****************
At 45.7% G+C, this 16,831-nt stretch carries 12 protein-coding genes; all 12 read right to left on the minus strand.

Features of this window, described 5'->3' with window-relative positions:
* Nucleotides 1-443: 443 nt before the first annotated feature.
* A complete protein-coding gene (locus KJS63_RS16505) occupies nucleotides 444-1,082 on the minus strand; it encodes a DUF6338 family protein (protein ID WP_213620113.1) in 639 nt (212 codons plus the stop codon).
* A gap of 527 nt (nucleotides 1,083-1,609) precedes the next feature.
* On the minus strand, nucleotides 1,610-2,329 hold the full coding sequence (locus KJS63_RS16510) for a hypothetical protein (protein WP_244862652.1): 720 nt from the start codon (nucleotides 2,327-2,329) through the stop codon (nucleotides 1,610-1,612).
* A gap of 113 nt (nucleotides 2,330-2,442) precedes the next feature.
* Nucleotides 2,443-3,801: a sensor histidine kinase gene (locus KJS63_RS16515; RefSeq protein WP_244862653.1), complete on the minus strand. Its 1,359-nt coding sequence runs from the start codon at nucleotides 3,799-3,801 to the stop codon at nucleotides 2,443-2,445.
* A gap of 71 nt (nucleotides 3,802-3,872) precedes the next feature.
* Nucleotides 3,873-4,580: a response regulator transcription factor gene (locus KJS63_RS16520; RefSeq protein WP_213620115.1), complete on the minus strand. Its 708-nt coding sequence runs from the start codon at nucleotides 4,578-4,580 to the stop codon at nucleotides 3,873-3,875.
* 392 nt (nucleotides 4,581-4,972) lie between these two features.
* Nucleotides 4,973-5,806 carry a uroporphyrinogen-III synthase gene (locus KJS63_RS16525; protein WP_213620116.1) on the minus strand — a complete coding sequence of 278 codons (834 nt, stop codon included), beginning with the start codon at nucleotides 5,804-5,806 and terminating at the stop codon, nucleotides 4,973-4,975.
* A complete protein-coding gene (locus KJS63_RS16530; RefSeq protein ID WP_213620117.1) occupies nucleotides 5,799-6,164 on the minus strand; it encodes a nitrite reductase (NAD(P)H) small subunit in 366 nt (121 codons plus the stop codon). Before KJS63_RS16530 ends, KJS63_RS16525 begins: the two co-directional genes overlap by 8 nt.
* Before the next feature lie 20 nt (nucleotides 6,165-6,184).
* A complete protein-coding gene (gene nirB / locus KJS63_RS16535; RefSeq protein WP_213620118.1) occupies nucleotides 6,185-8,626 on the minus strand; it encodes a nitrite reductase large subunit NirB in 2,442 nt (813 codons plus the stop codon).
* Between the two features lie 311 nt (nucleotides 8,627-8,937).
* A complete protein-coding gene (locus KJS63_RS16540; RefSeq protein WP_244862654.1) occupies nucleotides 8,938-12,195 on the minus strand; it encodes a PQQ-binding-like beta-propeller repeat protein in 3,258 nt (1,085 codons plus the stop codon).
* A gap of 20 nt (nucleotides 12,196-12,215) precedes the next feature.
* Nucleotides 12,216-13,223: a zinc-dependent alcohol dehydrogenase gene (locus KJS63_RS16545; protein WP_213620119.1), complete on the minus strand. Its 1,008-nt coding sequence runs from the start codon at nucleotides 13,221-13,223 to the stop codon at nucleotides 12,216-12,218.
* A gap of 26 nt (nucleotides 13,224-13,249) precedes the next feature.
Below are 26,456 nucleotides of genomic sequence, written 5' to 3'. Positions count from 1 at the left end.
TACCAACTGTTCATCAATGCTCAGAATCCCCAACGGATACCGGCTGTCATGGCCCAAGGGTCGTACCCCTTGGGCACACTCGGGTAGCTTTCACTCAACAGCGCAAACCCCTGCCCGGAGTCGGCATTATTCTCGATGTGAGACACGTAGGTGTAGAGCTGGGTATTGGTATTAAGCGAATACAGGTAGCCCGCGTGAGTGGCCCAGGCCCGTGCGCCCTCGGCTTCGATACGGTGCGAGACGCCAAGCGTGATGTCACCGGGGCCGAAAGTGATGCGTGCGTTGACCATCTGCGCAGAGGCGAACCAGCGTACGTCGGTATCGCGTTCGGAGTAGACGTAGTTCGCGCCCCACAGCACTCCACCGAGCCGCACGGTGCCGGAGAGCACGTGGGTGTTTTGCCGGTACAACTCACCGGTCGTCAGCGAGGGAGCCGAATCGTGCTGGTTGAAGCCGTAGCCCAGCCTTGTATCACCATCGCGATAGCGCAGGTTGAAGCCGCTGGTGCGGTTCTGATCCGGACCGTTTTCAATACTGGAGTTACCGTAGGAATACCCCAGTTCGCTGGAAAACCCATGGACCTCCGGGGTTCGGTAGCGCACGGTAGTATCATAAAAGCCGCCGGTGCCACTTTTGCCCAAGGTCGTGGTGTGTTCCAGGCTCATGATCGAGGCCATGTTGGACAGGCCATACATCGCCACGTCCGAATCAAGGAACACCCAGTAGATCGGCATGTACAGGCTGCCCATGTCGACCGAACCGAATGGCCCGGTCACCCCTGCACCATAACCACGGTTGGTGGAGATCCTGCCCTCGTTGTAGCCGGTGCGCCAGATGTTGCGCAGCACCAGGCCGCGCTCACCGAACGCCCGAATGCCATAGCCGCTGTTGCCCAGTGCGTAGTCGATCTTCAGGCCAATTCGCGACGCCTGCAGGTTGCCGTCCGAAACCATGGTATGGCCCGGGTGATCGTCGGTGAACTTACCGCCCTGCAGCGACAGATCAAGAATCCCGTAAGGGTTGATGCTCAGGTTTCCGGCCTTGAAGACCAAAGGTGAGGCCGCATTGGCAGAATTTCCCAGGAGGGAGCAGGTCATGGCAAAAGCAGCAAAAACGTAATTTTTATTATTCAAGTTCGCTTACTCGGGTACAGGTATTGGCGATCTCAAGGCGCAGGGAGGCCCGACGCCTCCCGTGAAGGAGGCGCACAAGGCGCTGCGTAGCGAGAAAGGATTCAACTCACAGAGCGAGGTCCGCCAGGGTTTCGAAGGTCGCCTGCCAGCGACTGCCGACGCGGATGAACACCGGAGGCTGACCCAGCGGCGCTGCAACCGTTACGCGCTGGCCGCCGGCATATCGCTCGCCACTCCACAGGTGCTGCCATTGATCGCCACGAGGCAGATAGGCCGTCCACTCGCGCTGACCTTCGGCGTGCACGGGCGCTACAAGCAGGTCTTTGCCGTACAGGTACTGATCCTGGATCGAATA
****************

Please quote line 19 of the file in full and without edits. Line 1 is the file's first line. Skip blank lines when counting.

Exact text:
* Nucleotides 12,216-13,223: a zinc-dependent alcohol dehydrogenase gene (locus KJS63_RS16545; protein WP_213620119.1), complete on the minus strand. Its 1,008-nt coding sequence runs from the start codon at nucleotides 13,221-13,223 to the stop codon at nucleotides 12,216-12,218.